Joyce Beverages, which later moved its headquarters to Washington, DC, bought the struggling TruAde brand in 1982 and also moved it to Washington, DC, continuing to support the few remaining TruAde bottlers into the late 1980’s. Alas, the 7-Up brand also suffered severe sales slumps in the early 1980’s, which pushed Joyce Beverages into bankruptcy in 1984. Joyce 7-Up franchises were divided up and sold in tru-ade_011986 amongst several neighboring 7-Up bottlers, and a few new 7-Up franchisees: Honickman, Kemmerer Resources, and Brooks Beverage Management. Most of these new 7-Up franchisees discontinued the TruAde brand.

From the ashes of Joyce Beverages’ bankruptcy, the TruAde trademark was transferred to Joyce/ Canfield, Inc. of New Rochelle in 1985, then to New York 7-Up Bottling Company, Inc. in 1986, then in 1992 to Alec C. Gunter, a former chemist with The TruAde Company in Chicago. After Gunter acquired the TruAde trademark, he transferred it in 1997 to his company, Bottler’s International, LTD, based in Clearbrook, VA, which owned several other small beverage trademarks. After the TruAde acquisition, Gunter personally visited the former TruAde bottlers, attempting to relaunch the brand, but met with failure as he lacked access to production facilities. He attempted to convince Pepsi-Cola bottler co-op, Carolina Canners of Cheraw, SC (CCI) to produce 12oz TruAde Orangeade cans again, but could not garner enough interest amongst the Carolina tru-ade_03TruAde franchisees to gain a production run. It is unknown if Gunter had any active TruAde franchises or bottlers when he acquired the trademark.

Fast forward to July, 2010: CCI was seeking to find, acquire, or create a competitive flavor line for its member-bottlers. It was discovered that the non-carbonated brand, TruAde, a product familiar to all CCI bottlers who sold it in the 1970’s and 1980’s, was available – its U.S. trademark had expired in 2009 and there were no known TruAde bottlers or distributors in the U.S. All calls to TruAde and/or Bottlers’ International, LTD went unanswered, or phone numbers had been disconnected. The trademark attorney representing Bottlers’ International, LTD was contacted. He informed CCI officials that Gunter had passed away several years back, and offered to apply for the now-defunct TruAde trademark in CCI’s name. CCI agreed and began the trademark process in earnest in August, 2010.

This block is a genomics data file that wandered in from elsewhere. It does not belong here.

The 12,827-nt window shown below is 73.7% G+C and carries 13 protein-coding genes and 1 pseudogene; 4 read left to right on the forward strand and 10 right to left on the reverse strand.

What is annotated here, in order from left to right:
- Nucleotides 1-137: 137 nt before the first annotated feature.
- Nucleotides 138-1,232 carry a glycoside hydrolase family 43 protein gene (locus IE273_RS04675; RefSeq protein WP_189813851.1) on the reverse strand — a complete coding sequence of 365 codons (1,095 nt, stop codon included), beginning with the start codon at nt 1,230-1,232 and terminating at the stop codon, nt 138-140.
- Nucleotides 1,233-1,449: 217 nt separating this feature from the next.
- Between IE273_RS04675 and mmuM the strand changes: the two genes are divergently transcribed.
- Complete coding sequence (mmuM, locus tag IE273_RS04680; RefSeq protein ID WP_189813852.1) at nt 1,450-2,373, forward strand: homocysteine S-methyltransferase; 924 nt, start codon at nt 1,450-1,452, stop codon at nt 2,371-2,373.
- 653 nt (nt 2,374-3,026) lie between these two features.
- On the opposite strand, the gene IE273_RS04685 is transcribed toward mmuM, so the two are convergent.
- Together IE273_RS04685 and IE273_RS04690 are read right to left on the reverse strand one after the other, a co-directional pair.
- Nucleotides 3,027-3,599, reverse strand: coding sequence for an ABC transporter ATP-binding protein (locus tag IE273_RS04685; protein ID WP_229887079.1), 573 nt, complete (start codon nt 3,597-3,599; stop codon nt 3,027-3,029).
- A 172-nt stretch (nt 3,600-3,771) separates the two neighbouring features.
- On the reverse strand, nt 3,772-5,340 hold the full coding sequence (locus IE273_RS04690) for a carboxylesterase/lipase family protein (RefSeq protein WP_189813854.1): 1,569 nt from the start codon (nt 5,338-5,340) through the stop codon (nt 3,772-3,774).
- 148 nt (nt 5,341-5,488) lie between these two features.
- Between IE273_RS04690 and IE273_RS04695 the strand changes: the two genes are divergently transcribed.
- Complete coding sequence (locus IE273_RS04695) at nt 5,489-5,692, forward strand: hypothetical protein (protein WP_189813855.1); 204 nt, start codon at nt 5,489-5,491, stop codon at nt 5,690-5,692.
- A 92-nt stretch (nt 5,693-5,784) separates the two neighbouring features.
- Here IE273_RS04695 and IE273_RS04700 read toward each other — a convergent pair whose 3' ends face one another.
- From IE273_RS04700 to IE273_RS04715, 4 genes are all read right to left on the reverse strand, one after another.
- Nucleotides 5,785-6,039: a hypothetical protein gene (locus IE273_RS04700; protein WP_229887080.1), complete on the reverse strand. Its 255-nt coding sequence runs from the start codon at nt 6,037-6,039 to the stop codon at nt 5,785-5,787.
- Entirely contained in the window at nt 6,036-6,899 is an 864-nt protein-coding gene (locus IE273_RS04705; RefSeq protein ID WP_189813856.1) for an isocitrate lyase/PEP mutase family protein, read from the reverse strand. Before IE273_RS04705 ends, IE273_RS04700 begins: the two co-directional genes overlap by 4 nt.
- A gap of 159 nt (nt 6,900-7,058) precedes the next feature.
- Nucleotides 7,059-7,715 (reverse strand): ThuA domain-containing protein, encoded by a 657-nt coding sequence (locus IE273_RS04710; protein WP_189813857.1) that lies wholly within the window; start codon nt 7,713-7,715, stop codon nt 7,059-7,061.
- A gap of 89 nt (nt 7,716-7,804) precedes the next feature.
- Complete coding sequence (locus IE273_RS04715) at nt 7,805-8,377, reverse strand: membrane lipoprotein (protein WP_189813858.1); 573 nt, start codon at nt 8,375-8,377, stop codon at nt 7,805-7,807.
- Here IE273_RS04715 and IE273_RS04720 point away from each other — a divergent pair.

tru-ade2

However, unbeknownst to any Pepsi-Cola bottlers at the time, PepsiCo planned to announce in December, 2010 the discontinuation of its non-carbonated Tropicana brand of flavored soft drinks (ie. orangeade, lemonade), all of which were popular in the South, and the Carolinas in particular. These Tropicana flavors would be transferred to, and continued to be sold under PepsiCo’s Brisk Tea brand in March, 2011. CCI unknowingly continued development of the TruAde brand and, under trademark counsel, eventually produced 6 initial flavors of TruAde in 3 package sizes for its member-bottlers in April, 2011 as the few remaining Tropicana packages began to sell out of the Carolina marketplace. Sales of the rejuvenated TruAde brand were surprisingly high for the CCI bottlers, easily outpacing the same Tropicana flavors due to TruAde’s strong brand name recognition from 20+ years previous.

tru-ade1

CCI was officially awarded the U.S. trademark for TruAde in September, 2011. Since TruAde’s reintroduction, several non-Pepsi bottlers/distributors covering most of NC and SC, and part of VA and GA have signed agreements to sell TruAde in their territories.

Homemade Fresh Ginger Ale / Hjemmelaget Ferskt Ingefærøl

A soft drink recipe found on about.com/food/
Homemade Fresh Ginger Ale_homecooking.about_post

If you love ginger ale, try making your own at home. Homemade ginger syrup is mixed with club soda to make fresh ginger ale.

000_recipe_eng000_recipe_nor